Eric Wieschaus

Are there Common Genetic Principles that Govern Embryonic Development of all Organisms?

Tuesday, 28 June 2005
15:00 - 17:00 CEST


The development of a fertilized egg into a complex individual with well-defined patterns of tissues and organs is an extraordinary process, one that that had fascinated biologists since Aristotle. In the past twenty years, many of the genes and developmental pathways that control cell behavior have been identified and their biochemical activities characterized. They fall into two general functional groups. A large fraction are transcription factors that bind directly to specific DNA sequences and control expression of adjacent genes. Specific combination of these transcription factors appear to define specific cell fates and after initial transient periods of expression, they are often maintained in cells throughout the course of their differentiation. The second group of gene activities that control cell behavior in the embryo appear to define signaling pathways that allow cells to communicate with each other and coordinated decisions across large regions of cells. The genes involved in these cell communication pathways encode proteins that are secreted into the extracellular environment, as well as cell surface receptors that allow cells to detect the signals secreted by their neighbors. Analysis of the genomic sequences, coupled with various experimental approaches, indicate that both the transcription factors and signaling pathways are remarkable conserved between organisms as diverse as flies, worm, frog, fish and humans. This conservation is consistent with the view that a common genetic strategy evolved to control embryonic development in the shared ancestor of all multicellular organisms and that this strategy has been generally maintained in the intervening 500 million years.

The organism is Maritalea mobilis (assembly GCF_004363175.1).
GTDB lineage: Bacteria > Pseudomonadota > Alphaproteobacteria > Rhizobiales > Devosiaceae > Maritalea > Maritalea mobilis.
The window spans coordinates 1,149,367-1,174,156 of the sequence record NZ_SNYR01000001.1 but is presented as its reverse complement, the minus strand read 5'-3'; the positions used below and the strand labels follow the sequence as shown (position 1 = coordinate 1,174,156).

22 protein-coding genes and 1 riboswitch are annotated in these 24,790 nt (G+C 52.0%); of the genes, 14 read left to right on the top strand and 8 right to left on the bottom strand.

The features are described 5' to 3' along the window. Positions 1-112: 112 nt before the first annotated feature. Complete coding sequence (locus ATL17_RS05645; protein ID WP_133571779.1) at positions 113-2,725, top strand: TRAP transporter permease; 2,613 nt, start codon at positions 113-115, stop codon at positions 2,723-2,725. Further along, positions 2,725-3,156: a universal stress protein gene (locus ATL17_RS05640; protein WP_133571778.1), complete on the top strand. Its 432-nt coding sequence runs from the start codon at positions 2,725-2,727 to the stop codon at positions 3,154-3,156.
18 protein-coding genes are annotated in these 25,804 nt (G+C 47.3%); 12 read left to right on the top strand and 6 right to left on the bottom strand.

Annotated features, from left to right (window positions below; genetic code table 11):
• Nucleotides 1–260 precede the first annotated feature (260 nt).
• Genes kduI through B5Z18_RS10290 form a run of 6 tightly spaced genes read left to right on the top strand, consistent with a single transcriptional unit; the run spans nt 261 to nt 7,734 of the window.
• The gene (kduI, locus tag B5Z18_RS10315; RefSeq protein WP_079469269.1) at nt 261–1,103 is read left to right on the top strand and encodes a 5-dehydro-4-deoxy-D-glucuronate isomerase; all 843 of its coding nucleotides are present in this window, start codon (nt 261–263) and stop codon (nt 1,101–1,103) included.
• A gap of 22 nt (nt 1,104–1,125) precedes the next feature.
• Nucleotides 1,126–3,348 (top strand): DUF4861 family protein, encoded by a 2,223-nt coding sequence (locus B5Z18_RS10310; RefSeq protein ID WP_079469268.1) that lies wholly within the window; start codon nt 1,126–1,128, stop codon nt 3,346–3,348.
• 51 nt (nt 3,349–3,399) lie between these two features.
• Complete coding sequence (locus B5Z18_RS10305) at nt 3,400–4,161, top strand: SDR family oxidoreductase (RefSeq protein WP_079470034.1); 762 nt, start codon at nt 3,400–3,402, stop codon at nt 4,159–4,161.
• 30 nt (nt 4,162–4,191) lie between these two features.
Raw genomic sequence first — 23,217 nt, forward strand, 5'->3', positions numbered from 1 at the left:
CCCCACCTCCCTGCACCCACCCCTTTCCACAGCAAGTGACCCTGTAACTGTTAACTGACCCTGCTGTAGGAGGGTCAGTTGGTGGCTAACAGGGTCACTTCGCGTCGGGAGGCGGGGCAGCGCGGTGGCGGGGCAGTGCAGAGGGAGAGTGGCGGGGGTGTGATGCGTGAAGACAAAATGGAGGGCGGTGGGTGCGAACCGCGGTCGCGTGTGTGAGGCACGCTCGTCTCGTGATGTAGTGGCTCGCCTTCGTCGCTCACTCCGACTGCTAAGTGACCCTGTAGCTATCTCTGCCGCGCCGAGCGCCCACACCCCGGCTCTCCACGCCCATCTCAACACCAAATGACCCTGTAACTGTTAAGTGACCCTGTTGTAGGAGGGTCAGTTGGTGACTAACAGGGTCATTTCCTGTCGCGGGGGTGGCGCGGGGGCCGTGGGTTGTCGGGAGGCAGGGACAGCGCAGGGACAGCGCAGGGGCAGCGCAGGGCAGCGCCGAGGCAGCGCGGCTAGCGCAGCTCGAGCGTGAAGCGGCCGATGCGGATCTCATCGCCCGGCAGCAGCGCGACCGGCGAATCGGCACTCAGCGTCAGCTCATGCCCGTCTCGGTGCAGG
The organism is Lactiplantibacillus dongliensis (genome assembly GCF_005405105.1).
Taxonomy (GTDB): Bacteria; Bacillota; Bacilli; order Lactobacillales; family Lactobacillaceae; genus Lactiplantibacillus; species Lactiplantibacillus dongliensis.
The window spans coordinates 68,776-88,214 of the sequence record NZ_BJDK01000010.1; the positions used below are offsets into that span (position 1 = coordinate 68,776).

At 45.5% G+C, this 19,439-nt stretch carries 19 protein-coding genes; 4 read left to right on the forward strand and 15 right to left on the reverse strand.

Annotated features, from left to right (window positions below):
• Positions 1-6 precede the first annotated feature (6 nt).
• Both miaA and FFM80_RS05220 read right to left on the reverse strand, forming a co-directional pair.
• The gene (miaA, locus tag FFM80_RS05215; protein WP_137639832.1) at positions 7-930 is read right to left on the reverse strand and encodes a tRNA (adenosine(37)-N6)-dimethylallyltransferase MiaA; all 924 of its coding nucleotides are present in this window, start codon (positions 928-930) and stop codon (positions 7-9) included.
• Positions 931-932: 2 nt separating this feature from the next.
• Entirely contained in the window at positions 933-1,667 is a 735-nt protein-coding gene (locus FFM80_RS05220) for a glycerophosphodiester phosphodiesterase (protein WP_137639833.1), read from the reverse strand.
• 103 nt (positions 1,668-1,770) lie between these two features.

Despite the conservation of genes and signaling pathways, the initial stages of embryonic development are remarkably diverse. This diversity extends only to the size and morphology of embryos in individual species, but also in the mechanisms that that establish the initial assignment of cell fate. In some embryos, the cell fate choice of cells in a particular region of the embryo can be traced back to molecular distribution that exist in the cytoplasm of the egg cell prior to fertilization. Among the best-studied examples are the localized RNAs that are anchored at the future anterior and posterior pole of the Drosophila embryo. Translation of these RNAs establish gradients of protein within the egg that control cell fate. Because the RNAs themselves are make and localized during oogenesis in the mother, the pattern of embryonic development in Drosophila is prefigured and strictly correlated with patterning events occurring in the previous generation. Similar patterns of localized RNA are observed in the embryos of fish and frogs. In other organisms however, developmental patterns appear to arise in eggs with no obvious localized prepatterns. In such cases, complex spatial patterns arise (and appear to depend on a self organizing capacity of the embryo. The gene circuits for such self-organizing system are beginning to be identified. In the simplest models, they involve positive and negative feedbacks that amplify what are stochastic or high-variable spatial cues in the environment.

The mechanisms that establish patter in the early human embryo are not yet known but the general plasticity of mammalian embryo is likely that human embryos depend heavily signaling pathways that can generate de novo pattern. In my talk I will present experiment data from a large number of lab studying development in many different organism and will argue that the fundamental feature of the patterning process as well as specific gene activities are likely to be maintained in all organisms.

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